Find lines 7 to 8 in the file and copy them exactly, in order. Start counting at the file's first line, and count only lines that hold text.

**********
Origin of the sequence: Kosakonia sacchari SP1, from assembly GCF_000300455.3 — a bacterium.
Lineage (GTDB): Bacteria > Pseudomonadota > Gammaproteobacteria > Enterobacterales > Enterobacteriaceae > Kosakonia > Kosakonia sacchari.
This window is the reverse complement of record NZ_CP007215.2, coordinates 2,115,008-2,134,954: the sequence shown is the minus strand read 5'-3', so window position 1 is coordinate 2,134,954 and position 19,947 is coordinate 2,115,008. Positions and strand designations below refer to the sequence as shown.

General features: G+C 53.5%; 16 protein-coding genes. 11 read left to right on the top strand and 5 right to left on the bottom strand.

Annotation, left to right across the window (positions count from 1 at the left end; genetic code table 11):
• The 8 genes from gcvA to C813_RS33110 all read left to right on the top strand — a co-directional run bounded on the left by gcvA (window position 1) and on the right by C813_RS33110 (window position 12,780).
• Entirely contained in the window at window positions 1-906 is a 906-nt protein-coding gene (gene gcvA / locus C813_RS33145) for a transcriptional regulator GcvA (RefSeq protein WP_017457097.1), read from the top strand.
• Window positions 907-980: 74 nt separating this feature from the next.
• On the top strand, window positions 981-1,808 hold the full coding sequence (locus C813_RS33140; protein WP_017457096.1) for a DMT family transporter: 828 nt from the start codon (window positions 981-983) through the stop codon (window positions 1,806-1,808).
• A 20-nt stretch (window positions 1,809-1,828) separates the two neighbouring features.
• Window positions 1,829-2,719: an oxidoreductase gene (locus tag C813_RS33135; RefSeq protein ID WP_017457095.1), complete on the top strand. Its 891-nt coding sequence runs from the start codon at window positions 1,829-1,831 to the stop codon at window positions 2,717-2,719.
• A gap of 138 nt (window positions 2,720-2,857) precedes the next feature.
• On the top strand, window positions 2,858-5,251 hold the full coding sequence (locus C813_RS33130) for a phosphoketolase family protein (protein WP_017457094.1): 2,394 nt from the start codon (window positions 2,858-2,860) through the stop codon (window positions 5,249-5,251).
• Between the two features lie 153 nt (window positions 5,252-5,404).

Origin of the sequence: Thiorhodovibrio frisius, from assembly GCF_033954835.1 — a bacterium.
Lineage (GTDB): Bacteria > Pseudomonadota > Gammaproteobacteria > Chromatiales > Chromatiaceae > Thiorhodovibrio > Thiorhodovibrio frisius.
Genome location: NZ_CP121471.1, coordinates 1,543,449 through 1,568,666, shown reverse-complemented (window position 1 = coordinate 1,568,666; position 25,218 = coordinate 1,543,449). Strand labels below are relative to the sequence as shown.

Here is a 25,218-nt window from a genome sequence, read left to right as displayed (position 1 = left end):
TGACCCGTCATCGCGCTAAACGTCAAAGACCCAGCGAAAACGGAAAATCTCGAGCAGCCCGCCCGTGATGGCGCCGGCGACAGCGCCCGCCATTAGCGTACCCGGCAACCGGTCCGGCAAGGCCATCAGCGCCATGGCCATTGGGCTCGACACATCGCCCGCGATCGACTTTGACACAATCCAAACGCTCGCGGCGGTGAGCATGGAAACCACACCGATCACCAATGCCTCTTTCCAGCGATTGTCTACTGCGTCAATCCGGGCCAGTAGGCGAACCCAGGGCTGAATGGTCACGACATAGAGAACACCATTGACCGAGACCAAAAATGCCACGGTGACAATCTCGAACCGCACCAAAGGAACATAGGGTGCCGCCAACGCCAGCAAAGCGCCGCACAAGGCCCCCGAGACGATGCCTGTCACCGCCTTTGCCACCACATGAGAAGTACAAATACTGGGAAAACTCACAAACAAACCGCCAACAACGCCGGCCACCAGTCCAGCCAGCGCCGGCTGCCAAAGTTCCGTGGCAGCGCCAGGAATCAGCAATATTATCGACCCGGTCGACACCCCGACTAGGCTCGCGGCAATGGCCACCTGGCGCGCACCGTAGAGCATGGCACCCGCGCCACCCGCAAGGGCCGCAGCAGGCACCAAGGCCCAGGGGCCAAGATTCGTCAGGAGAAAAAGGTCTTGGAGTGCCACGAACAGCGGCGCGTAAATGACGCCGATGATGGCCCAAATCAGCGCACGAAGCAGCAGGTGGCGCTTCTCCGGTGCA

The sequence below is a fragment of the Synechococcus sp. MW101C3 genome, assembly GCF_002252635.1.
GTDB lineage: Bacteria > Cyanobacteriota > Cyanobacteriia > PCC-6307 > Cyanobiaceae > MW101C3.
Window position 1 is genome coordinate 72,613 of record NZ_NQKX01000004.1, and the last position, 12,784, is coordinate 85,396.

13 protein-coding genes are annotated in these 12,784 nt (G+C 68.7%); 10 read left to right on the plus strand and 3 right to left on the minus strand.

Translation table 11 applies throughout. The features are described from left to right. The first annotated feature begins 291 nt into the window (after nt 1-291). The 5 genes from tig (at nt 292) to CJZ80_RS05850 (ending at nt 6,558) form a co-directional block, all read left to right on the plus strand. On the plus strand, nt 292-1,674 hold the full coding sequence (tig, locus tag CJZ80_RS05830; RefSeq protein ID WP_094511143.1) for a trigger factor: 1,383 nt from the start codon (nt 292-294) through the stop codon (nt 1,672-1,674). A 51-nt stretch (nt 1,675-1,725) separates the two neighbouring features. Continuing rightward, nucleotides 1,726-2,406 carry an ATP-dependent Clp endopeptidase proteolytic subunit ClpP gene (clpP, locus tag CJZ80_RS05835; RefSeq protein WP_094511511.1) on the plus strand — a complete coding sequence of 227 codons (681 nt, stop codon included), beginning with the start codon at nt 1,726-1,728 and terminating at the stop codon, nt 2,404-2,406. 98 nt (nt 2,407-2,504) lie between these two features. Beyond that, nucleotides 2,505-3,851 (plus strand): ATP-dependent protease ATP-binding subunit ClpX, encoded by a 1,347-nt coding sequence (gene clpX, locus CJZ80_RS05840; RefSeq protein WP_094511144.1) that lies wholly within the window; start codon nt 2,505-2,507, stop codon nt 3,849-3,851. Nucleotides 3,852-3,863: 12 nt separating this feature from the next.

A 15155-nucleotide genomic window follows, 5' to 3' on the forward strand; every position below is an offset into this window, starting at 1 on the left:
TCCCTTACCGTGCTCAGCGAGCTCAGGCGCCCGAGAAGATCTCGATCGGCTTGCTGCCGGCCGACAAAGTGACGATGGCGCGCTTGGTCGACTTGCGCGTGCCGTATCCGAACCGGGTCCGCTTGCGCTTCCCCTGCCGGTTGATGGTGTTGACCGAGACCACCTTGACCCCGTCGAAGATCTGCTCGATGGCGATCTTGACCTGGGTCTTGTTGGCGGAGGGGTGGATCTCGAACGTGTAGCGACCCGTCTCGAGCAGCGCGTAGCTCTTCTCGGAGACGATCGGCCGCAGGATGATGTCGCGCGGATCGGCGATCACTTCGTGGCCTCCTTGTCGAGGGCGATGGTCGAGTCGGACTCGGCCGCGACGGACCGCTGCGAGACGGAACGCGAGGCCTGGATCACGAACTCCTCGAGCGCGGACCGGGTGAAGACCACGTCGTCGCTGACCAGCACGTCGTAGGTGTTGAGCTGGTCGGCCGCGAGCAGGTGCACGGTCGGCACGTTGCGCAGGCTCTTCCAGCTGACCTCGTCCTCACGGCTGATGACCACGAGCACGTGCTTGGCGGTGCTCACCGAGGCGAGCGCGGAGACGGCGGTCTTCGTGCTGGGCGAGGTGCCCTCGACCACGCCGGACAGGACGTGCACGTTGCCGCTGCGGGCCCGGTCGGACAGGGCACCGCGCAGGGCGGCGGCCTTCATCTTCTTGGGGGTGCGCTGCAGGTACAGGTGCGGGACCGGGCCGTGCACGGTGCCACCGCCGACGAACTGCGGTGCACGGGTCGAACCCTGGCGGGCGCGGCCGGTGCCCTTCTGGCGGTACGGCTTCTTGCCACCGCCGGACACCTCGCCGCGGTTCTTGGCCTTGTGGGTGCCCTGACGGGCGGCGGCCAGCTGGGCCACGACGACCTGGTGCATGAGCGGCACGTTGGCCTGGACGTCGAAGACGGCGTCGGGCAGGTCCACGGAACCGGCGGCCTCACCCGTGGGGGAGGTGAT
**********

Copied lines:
• Entirely contained in the window at window positions 1-906 is a 906-nt protein-coding gene (gene gcvA / locus C813_RS33145) for a transcriptional regulator GcvA (RefSeq protein WP_017457097.1), read from the top strand.
• Window positions 907-980: 74 nt separating this feature from the next.